Taisho Japan (1912-1926) and Uzaki Sumikazu: Postcards and children
Lee Jay Walker
Modern Tokyo Times
It is nigh impossible to get a real glimpse into any country through the prism of art, archeology, history books, and so forth. After all, countless monuments throughout history – on all continents – hide the hidden reality of slavery, enforced labor, and the horrors that often happened in the same environs. Therefore, this small glimpse of the Taisho period through the prism of art, children, and postcards – can only be taken at face value.
However, the liberal feel of the images, including children waiting for Christmas, does depict a world that was very different from the Edo Period (1603 to 1868). Likewise, society appears more liberal to women – at least in highly developed cities – compared with the Edo Period. Thus, the brief glimpse in these postcards of the late Meiji Period (1868-1912) and the Taisho Period (1912-1926) by Uzaki Sumikazu (1889-1954), concerning the joys of children, does provide a small snippet.
Emperor Taisho suffered from ill-health. Thus, the Emperor rarely spoke in public during the later stages of his life. Indeed, he was sidelined and remained aloof of the political mechanisms of the day. Ironically, this enabled the strengthening of democratic chambers. Hence, the period is known by the terminology of Taisho democracy.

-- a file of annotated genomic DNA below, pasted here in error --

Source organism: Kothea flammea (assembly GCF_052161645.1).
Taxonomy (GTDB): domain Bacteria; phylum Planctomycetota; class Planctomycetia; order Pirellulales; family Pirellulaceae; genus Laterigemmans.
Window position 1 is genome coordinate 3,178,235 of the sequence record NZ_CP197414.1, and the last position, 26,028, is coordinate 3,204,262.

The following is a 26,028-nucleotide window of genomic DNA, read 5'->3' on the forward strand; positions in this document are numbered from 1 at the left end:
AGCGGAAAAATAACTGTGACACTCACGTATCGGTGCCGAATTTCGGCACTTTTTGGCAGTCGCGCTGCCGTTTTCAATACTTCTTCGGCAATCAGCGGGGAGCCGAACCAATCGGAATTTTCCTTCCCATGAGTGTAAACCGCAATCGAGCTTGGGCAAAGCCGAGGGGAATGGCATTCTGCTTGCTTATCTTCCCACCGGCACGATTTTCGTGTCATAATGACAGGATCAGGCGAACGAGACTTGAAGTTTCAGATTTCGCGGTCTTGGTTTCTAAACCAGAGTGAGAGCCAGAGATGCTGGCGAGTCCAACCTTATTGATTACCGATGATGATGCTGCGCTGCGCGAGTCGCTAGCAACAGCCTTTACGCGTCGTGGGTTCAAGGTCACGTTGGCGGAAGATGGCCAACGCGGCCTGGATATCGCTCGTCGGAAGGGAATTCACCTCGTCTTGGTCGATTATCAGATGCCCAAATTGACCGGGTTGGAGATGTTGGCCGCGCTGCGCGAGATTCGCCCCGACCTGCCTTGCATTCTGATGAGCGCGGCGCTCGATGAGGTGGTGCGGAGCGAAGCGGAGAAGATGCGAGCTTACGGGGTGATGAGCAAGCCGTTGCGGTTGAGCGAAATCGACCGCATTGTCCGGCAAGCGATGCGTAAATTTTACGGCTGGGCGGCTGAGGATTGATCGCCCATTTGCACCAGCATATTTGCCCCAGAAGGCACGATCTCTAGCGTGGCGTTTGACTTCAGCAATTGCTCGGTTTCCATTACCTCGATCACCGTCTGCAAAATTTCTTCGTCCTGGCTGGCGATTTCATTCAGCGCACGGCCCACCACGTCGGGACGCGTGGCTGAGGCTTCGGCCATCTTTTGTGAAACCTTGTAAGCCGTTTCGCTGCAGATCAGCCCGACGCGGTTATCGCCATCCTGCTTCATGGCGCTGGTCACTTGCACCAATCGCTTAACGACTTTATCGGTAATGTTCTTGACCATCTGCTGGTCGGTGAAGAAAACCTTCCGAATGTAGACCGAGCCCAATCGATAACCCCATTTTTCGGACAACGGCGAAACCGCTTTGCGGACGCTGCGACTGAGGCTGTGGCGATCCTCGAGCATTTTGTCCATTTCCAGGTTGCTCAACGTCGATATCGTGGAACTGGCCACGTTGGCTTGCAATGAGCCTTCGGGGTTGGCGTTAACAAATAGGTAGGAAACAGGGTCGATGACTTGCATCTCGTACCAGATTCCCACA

Postcards in this article concern the delightful work of Uzaki Sumikazu. His postcards in this article have a lovely nostalgic feel. Also, the sheer joy of children waiting for Christmas is a real treasure. It is known that he was popular throughout the Kansai region – often focusing on children and females.
Uzaki Sumikazu provides great warmth in many of his delightful postcards concerning children. Indeed, other subject matters he focused on – when depicting a dreamy atmosphere – also depict a certain array of magic – even when the subject matter is mundane. Therefore, despite Uzaki Sumikazu not being known by most people in modern times, he still produced delightful postcards that entice people today concerning the atmospheric effect of his most accomplished postcards.
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